Volunteers are needed to screen the books for condition and appropriateness from noon to 2 p.m. June 26 at the Ordean Building, 424 W. Superior St., Suite 402. Contact the United Way at (218) 726-4729.
Northland residents contributed almost 130,000 pounds of food during the 21st annual Stamp Out Hunger Food Drive, the United Way of Greater Duluth tells us.
The exact amount collected by area postal carriers and volunteers in Cloquet, Duluth, Hermantown, Proctor, Silver Bay, Superior and Two Harbors on May 11 was 129,386 pounds — that’s nearly 65 tons. Duluth residents increased their giving by more than 4,000 pounds from a year ago and Two Harbors residents nearly doubled their giving, the United Way says.
Area residents were asked to leave nonperishable food items next to their mailboxes that morning. The food collected went to area food shelves.
People in need of food can call the United Way’s 211 number to find out which food shelf is closest. Cell phone users can call (800) 543-7709.
We’ve got more good deeds to go around, and Judy Haglin is grateful for that.
The Hermantown woman forgot her purse in the parking lot after buying groceries Thursday at the Super One on Miller Hill. But because of the kindness of an anonymous woman, Judy and her purse weren’t separated for long.
Haglin was notified by a Super One employee that her purse had been returned to the store intact.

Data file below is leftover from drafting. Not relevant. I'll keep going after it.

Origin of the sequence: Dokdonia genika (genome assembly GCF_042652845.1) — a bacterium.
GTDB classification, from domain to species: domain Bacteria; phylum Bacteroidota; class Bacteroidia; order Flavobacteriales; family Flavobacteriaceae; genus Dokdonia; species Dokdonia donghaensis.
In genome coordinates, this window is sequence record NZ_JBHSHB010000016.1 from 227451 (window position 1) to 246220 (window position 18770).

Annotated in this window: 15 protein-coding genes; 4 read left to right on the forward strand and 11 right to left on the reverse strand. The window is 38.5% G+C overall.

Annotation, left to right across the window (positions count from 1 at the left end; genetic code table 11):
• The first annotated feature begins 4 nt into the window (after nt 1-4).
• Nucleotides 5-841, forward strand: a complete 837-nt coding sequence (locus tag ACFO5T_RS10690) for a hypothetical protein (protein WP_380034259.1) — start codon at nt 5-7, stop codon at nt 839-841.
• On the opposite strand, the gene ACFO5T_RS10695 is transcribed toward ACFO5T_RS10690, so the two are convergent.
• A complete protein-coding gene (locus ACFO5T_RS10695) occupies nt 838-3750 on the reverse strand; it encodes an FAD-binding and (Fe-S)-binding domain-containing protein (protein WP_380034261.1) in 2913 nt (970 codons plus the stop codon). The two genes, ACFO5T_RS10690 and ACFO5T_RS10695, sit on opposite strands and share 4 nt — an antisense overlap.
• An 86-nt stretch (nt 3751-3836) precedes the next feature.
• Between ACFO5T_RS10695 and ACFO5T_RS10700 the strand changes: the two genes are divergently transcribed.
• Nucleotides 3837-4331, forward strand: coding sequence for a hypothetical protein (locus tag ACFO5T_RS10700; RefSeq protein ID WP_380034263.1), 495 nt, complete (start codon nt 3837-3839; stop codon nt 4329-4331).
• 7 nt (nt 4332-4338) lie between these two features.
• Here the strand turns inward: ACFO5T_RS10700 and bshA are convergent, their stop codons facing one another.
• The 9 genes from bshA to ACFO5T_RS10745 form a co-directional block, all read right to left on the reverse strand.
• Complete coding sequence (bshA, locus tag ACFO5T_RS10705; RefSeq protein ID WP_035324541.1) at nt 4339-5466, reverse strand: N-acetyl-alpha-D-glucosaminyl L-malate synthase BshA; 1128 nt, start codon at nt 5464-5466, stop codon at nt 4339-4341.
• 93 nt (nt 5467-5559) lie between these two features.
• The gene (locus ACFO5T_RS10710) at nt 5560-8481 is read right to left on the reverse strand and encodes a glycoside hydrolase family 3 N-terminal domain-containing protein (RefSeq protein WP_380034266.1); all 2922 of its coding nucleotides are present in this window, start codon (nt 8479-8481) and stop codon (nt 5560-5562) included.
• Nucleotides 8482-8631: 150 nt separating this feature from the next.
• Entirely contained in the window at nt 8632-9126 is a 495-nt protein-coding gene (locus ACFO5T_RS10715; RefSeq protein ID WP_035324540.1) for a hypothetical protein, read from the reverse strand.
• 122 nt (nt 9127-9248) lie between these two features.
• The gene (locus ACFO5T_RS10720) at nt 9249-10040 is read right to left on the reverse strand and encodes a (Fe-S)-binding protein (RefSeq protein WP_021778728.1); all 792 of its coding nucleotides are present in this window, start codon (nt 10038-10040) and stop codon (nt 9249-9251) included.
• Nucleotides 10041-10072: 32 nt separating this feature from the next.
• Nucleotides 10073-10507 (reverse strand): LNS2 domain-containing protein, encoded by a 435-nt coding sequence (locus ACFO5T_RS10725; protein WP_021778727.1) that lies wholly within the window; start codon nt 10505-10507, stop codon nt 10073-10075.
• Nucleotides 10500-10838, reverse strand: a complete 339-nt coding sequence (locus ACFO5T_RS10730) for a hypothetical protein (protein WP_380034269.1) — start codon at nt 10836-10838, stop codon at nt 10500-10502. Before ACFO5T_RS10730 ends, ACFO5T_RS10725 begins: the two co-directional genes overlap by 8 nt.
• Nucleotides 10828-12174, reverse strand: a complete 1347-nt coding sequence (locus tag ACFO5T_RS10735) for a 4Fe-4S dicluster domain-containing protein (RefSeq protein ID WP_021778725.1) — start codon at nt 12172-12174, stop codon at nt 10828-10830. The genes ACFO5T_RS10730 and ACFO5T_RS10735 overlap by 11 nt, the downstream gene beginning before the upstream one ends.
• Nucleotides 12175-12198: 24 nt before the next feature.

“Praise God,” Haglin said. “It’s nice to know there are still honest people in this world.”
Give what you can and make a difference to the more than 1,000 Twin Ports residents who were homeless or lacked affordable housing in 2012. To help them through the winter, the Duluth Chamber of Commerce, Leadership Duluth and the Human Development Center’s Homeless Project and Project Reach Out have teamed up to launch Homeless Project Supply Drive 2013.
This month, volunteers will collect items needed by people living in poverty.
Here’s where you come in:
Items needed include warm clothing, nonperishable snack food, personal-hygiene items, sleeping bags, blankets, tents and backpacks.
Supply drives will be held from 10 a.m. to 2 p.m. Sunday at the Walmart in Superior and on Jan. 19 at the Walmart in Hermantown. In addition, all US Bank locations in Duluth and Essentia Health St. Mary’s Superior Clinic have collection bins in their lobbies through Jan. 21. Monetary donations can be made at humandevelopmentcenter.org.
Don’t pop pills in the garbage can, and certainly don’t flush them down the toilet. Save people and the environment potential harm.
A grouping of Vicodin pills is shown. (2009 file / News Tribune)
The Duluth, Hermantown and Proctor police departments have drop boxes for unwanted medications, and now the Superior Police Department has set up a drop box, too. Superior Police Chief Charles LaGesse said improper disposal is a problem.
“Some of the prescription painkillers are commonly abused.” LaGesse told Wisconsin Public Radio. “They’re very addictive, so that the people that do have addictions are looking for pills that meet that need that they have, and there’s always a chance that kids can get into them and experiment with the drugs that are there, and not really know what they’re taking.”
Medication for people and pets can be dropped off confidentially at the drop box in the police department reception area, 1316 N. 14th St., from 8:30 a.m. to 4:30 p.m. Monday through Friday. Just drop it off in its original bottle with the patient name blacked out. Needles, syringes, lancets and thermometers aren’t accepted.